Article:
This so-called “noise sensitivity” is part of who I am as an adult child of an alcoholic, or an ACOA, as we call ‘em. Yeah, there’s an acronym for that. When unpredictable commotion is a regular part of your environment growing up, it can create a visceral reaction in pretty normal situations as an adult. So now I’m the grown-up. And my kids are the ones, well, being kids.

So I close my eyes when the disorder takes over. I take deep breaths. I talk myself down from that loud ledge of uneasiness when the twin tornado comes roaring through the living room. When the television is deafening. When it sounds like a herd of elephants are tap dancing upstairs. Sometimes it works. But sometimes it doesn’t.

The back patio provides some relief, although I can often hear the sibling rivalry from out there. And that’s when I ask myself, “Is it them? Or is it me?” It doesn’t take long to decide it’s me. I’m the adult after all. Or at least I’m supposed to be.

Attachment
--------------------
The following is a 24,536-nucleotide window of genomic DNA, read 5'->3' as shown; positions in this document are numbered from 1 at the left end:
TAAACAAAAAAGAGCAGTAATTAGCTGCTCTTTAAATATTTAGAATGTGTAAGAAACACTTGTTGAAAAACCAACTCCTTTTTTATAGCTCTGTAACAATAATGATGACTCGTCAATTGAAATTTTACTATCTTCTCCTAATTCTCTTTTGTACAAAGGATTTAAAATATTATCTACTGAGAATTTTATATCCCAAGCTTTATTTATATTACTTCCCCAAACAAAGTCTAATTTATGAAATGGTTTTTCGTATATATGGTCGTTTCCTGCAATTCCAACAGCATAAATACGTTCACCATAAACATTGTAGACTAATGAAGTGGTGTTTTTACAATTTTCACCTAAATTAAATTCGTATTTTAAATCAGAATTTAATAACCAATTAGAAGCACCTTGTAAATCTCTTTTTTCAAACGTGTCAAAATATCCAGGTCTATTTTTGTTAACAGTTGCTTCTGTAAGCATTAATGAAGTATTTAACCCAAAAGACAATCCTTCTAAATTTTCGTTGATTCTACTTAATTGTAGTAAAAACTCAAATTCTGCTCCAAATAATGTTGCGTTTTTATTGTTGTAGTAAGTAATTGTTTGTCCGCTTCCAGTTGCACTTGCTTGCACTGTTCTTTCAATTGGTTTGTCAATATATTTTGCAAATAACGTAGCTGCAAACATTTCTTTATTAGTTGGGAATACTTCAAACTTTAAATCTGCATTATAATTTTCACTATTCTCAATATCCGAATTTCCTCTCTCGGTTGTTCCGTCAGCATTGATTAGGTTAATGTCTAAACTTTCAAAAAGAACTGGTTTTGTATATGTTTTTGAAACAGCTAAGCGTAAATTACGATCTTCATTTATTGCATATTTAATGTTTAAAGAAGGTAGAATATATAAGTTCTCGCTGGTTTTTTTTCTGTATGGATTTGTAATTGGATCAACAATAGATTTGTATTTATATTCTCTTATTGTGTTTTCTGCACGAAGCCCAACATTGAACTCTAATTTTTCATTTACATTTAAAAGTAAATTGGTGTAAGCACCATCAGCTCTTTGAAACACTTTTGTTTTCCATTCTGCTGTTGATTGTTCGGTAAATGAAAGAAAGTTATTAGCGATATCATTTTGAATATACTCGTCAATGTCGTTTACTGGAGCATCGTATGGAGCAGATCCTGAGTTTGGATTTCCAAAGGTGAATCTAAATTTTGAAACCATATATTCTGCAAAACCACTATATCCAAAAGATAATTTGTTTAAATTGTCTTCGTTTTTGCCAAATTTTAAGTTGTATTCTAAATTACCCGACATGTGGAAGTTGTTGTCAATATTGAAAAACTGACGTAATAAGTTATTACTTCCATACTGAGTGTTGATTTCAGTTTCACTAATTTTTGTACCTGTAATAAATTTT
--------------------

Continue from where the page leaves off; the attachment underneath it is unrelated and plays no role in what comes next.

And then I pray for Patience to show herself. Thankfully, Wisdom is usually nearby to tap my shoulder with a gentle reminder that although our childhood experiences influence the present, they don’t have to dictate our reactions.

On one particular occasion, I sat on that patio in a panic of self-doubt, feeling angry and unfit to parent.

Read the rest of this post (including the cringe-worthy text message that slapped me with a dose of reality) at CatiaHolm.com.

One thing I know about marriage one year in.


A year ago, I stood patiently waiting out of sight to marry Mr. Wonderful when one of my best gals turned to me and said, “You’re the calmest bride I’ve ever seen.”

I was calm. I took a look at the people sitting there waiting for the ceremony to begin. MY people. OUR people. They’d come all the way to Mexico to celebrate the Neel Nuptials with well wishes and wine and The Wobble. I was in awe of this gesture of presence – both simple and grand at the same time. It was the kind of warmth that flooded my heart with enormous gratitude.

Even then I knew that evening’s purpose was so much bigger than a wedding. It reminded me to keep showing up for my husband. Keep showing up for my sons. For my people. For myself.

Read the rest of this post at Austin Mom’s Blog.


Unbelievable Sainte-Chapelle

sainte chappelle